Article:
Iron production

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Iron production converts iron ore into pig iron through a process known as smelting. Early on in the history of iron production in the United States, most furnaces used charcoal as fuel; so charcoal production and iron production were often closely linked. In fact Charcoal was the only fuel for iron production until the 1830s when the industry began a slow transition toward the use coal as fuel[1]. Ironworks were some of the first and most enduring examples of industry in the United States. Remnants of ironworks can still be found, especially in rural parts of the country[2].


In the eighteenth and nineteenth centuries, small-scale metalworking operations produced everyday objects, such as kitchenware, toys, building materials, and tools[3]. During wartime, cannons and other military weaponry were cast at furnaces[4]. Iron plantations were typically in rural communities and often included forges, housing for workers, woodlands for charcoal production, and a sawmill[5]. Bloomeries were early centers of limited iron production. In a bloomery, the iron oxides in ore were reduced to metal and were then separated from the gangue in the ore. The fire created liquid slag and burning charcoal produced carbon dioxide, which reduced the oxide to metallic iron[6]. Blast furnaces were also used for larger-scale iron production. These furnaces could be twenty to thirty feet in height and had hollow centers into which were placed ore, fuel, and flux[7]. Bellows were powered by a water wheel, and melted iron and liquid slag accumulated in the bottom of the furnace[8]. By the nineteenth century, blast furnaces were the most commonly used type of furnace[9].

Late in the nineteenth century, the Lehigh Valley was second only to Pittsburgh, PA in the yearly value of iron products in the iron districts of the entire country and was ranked first in pig iron districts[10]. The Lehigh Valley had fifty anthracite coal furnaces, of which the Bethlehem Iron Company owned six[11].

In 1850 all of the ironworks in Eastern Pennsylvania were accounted for. In Lehigh County, there were six anthracite blast furnaces that were in blast and one that was out of blast. There was one hot blast charcoal furnace that was out of blast and one cold blast charcoal furnace that was out of blast. There were no forges and no rolling mills. In Carbon County there was one anthracite blast furnace in blast and one not in blast. There was one hot blast charcoal furnace in blast and one out of blast. There were no cold blast charcoal furnaces. There were four bloomeries, two forges, and no rolling mills[12].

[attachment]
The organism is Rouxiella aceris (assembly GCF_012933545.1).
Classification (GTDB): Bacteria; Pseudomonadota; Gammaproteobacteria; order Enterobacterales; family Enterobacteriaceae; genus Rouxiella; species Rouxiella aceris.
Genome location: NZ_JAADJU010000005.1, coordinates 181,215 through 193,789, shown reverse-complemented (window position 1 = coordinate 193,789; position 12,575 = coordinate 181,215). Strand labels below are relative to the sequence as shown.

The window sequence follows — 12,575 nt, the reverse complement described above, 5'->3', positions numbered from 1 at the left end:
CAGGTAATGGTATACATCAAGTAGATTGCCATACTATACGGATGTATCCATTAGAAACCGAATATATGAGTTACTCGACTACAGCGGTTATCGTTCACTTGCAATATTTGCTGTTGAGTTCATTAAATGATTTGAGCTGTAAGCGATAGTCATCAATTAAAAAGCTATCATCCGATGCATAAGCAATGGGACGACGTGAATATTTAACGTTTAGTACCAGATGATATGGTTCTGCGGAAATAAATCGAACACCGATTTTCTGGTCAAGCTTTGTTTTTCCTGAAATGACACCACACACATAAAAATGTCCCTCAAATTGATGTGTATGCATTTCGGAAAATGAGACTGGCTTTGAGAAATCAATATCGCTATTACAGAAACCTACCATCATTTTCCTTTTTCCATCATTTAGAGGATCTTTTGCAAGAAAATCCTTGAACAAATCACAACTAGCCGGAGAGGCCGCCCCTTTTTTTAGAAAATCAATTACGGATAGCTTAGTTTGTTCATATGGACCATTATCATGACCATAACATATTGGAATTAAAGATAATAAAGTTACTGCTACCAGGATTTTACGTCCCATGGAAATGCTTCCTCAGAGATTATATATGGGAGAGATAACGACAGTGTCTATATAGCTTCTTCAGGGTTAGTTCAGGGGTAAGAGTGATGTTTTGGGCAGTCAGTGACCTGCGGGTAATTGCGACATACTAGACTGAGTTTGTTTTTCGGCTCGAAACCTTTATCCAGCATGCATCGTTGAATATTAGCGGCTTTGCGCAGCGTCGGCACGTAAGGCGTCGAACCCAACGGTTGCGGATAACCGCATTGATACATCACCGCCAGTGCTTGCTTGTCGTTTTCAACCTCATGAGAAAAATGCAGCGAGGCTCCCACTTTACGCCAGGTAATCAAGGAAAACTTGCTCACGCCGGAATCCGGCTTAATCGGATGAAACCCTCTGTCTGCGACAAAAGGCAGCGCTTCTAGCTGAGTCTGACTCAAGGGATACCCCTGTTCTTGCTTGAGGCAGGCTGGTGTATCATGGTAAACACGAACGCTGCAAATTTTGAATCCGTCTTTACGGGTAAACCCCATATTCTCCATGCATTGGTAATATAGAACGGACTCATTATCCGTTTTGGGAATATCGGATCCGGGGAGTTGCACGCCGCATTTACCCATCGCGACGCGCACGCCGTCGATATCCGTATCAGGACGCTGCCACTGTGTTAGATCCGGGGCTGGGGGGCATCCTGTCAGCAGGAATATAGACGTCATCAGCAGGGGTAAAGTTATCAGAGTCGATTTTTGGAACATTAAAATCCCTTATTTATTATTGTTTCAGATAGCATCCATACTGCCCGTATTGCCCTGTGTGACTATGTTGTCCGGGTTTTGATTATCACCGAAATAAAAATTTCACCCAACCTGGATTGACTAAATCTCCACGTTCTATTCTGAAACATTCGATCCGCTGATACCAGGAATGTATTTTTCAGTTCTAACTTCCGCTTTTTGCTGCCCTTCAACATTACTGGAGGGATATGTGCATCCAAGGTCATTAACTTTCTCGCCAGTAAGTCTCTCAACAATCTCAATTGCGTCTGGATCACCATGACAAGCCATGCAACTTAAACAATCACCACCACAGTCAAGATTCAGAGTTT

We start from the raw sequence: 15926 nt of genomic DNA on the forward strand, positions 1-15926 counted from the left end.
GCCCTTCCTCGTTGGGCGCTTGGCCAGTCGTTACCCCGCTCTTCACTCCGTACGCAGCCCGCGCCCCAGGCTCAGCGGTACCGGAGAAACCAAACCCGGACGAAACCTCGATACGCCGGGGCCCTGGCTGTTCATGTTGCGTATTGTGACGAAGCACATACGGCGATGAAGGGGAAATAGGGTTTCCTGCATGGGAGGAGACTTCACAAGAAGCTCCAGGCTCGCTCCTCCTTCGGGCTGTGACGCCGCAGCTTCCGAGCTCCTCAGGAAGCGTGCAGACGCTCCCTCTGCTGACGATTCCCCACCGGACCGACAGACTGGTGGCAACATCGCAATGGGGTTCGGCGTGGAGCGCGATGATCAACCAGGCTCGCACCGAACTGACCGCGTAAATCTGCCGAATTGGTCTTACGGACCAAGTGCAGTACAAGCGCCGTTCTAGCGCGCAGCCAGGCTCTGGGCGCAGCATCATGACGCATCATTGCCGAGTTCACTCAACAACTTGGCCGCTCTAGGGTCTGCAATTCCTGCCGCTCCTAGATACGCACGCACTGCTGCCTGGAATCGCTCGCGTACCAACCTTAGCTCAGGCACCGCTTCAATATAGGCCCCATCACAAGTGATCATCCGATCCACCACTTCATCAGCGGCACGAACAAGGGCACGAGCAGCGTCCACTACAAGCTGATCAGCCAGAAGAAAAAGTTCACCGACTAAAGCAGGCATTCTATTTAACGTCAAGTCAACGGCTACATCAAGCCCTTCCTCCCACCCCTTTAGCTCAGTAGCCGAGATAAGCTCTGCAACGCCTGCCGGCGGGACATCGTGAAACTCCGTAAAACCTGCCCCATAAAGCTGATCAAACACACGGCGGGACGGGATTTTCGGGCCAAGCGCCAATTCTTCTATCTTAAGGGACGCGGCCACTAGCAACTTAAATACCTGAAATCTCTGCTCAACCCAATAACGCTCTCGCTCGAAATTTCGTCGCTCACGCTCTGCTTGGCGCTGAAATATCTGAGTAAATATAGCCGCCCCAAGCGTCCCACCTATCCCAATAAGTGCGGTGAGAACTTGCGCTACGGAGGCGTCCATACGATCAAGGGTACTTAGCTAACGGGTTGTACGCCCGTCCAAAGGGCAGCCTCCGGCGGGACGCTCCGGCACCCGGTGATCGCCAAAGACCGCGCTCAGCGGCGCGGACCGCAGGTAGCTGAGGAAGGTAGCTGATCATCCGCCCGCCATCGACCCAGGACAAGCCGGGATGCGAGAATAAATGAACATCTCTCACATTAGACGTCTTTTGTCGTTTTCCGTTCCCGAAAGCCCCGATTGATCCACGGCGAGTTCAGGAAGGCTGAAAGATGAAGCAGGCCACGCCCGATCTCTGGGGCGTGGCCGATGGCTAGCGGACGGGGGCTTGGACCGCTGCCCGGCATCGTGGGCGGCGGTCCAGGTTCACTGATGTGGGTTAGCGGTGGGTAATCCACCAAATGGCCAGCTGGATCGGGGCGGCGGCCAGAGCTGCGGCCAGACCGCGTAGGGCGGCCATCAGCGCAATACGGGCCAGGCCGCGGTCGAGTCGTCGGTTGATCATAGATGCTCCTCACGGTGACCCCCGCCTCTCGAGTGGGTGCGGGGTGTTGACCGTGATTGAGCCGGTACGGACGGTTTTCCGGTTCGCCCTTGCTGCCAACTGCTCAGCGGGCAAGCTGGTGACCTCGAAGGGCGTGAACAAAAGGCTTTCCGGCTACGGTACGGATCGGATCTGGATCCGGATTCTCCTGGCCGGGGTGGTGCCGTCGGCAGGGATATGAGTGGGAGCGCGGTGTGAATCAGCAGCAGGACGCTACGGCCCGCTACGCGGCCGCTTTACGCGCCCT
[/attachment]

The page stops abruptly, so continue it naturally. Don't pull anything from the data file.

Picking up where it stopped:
Iron has been used for thousands of years since it was understood that iron ore could be heated to make it into a malleable material[13]. While a charcoal kiln site can be identified by brick or stone artifacts, it is harder to identify a charcoal mounds because it was made of wood and dirt[14].

Iron Communities

Self-sufficient communities, known as iron plantations, were built around these furnaces. A large amount of workers, both in terms of profession and number of employees, were needed to run an iron plantation. These jobs including colliers, miners, woodcutters, molders, founders, patternmakers, and their helpers. In Pennsylvania, Hopewell Furnace employed roughly two hundred to two hundred fifty people during the nineteenth century. Workers at iron plantations would often bring their families along with them. Considering this, the community at Hopewell Furnace would have consisted of about six hundred people[15]. The lands of iron plantations included housing, gristmill, and sawmills, farming land, and vast amounts of woodland, as well as barns, company stores, spring-houses, blacksmiths, schools, churches, carpenter's shops, forges, casting houses, charcoal storage, and many other buildings[16]. Iron production required over a hundred acres of woodlands per year[17].

In the 18th and 19th centuries, there would have been hundreds of iron furnaces, and each town most likely had a blacksmith and forge[18]. Charcoal mounds and kilns were located as close to the wood source as possible, since wood was heavier to move than the charcoal so they were not usually near roads, but were on the sides of hills[19]. Ironmakers hammer or roll the wrought iron to fit the buyer's preference, which might include bars, rods, or sheets[20].